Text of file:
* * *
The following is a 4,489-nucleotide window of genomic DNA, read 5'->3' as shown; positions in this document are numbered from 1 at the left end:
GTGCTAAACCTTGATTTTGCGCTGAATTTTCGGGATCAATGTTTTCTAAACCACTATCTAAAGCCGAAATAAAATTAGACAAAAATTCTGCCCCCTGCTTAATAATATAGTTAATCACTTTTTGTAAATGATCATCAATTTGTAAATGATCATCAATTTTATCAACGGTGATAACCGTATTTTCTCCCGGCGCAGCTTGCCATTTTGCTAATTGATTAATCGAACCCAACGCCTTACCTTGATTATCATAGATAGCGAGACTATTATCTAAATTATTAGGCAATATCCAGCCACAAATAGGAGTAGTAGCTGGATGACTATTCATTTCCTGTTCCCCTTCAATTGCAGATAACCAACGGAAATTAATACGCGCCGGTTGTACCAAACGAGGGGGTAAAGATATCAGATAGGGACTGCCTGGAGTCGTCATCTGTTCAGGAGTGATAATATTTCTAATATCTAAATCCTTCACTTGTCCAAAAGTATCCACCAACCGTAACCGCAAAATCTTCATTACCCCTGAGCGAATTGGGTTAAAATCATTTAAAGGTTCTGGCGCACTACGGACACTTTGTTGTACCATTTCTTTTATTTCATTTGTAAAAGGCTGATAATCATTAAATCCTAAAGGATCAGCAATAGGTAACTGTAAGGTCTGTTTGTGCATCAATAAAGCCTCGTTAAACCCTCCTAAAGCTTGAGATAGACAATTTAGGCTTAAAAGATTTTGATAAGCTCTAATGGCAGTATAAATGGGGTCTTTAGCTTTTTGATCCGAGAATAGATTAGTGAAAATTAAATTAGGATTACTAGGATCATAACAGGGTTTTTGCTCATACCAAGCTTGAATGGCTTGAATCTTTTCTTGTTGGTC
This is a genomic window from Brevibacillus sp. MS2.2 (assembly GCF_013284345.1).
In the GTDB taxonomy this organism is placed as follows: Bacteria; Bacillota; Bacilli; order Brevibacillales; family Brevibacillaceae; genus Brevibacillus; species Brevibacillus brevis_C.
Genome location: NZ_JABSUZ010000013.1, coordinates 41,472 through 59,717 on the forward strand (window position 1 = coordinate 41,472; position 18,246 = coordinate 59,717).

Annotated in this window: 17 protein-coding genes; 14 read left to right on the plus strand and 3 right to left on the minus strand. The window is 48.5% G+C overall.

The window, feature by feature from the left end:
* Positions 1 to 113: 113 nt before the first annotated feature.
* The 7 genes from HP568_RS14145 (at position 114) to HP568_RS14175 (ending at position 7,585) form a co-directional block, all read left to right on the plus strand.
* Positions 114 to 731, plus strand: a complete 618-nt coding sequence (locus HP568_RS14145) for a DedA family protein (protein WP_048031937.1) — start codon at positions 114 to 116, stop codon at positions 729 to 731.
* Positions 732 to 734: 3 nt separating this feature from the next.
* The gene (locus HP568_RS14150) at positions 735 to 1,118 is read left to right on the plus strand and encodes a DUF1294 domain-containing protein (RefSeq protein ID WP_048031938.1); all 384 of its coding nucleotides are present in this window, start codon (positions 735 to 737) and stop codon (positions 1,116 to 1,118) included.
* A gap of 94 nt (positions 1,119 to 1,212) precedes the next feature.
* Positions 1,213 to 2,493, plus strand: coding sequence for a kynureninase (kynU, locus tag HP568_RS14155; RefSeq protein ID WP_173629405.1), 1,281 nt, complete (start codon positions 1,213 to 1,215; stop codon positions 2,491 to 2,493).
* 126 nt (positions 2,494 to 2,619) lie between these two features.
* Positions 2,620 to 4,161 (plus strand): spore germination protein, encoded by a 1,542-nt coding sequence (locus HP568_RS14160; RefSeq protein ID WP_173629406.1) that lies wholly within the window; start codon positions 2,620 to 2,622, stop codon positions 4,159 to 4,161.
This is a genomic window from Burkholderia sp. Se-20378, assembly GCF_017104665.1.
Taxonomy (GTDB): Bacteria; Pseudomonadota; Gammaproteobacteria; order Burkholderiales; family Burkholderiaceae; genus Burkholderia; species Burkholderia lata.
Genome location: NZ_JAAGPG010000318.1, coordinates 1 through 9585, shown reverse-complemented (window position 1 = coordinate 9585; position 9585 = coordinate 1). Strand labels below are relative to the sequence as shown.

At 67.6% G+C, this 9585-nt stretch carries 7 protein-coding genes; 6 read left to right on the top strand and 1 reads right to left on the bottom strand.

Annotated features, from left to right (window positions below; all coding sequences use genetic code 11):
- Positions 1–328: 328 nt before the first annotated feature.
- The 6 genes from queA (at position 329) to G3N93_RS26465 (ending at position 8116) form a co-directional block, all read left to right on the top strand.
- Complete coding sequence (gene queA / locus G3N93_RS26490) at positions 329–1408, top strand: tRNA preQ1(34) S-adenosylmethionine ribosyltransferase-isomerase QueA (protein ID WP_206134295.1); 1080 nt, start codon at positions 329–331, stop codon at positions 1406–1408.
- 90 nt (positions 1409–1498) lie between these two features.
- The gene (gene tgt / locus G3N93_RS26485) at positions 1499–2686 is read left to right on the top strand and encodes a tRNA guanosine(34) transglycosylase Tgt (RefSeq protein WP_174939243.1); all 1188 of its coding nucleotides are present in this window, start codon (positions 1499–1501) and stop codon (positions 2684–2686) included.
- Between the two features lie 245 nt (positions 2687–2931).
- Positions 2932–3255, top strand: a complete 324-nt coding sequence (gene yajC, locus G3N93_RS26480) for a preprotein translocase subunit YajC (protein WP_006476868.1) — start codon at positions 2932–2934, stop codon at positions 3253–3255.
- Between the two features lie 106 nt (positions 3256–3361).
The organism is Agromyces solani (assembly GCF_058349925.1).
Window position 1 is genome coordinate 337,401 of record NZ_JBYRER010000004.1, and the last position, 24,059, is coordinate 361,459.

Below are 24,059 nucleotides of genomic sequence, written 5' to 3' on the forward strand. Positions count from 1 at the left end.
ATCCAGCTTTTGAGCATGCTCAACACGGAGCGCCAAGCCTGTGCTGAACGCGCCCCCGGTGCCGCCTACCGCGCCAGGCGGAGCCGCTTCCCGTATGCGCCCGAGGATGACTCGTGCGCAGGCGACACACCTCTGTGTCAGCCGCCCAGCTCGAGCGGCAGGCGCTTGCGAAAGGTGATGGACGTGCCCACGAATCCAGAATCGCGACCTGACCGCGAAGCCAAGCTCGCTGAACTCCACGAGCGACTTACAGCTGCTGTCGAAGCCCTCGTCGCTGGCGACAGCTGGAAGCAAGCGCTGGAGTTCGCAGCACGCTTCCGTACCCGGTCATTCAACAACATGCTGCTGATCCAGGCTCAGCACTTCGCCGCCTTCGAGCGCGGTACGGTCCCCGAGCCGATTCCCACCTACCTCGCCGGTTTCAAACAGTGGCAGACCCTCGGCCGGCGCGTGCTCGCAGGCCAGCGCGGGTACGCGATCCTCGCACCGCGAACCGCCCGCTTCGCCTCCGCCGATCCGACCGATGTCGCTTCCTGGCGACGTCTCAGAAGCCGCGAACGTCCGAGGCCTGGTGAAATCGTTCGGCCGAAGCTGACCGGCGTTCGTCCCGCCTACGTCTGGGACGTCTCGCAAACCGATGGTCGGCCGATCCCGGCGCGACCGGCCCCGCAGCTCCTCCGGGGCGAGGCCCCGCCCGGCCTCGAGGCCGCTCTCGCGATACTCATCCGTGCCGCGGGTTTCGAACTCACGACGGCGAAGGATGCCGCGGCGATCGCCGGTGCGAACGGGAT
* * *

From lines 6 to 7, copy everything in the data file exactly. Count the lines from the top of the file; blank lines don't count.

Annotated in this window: 17 protein-coding genes; 14 read left to right on the plus strand and 3 right to left on the minus strand. The window is 48.5% G+C overall.

The window, feature by feature from the left end: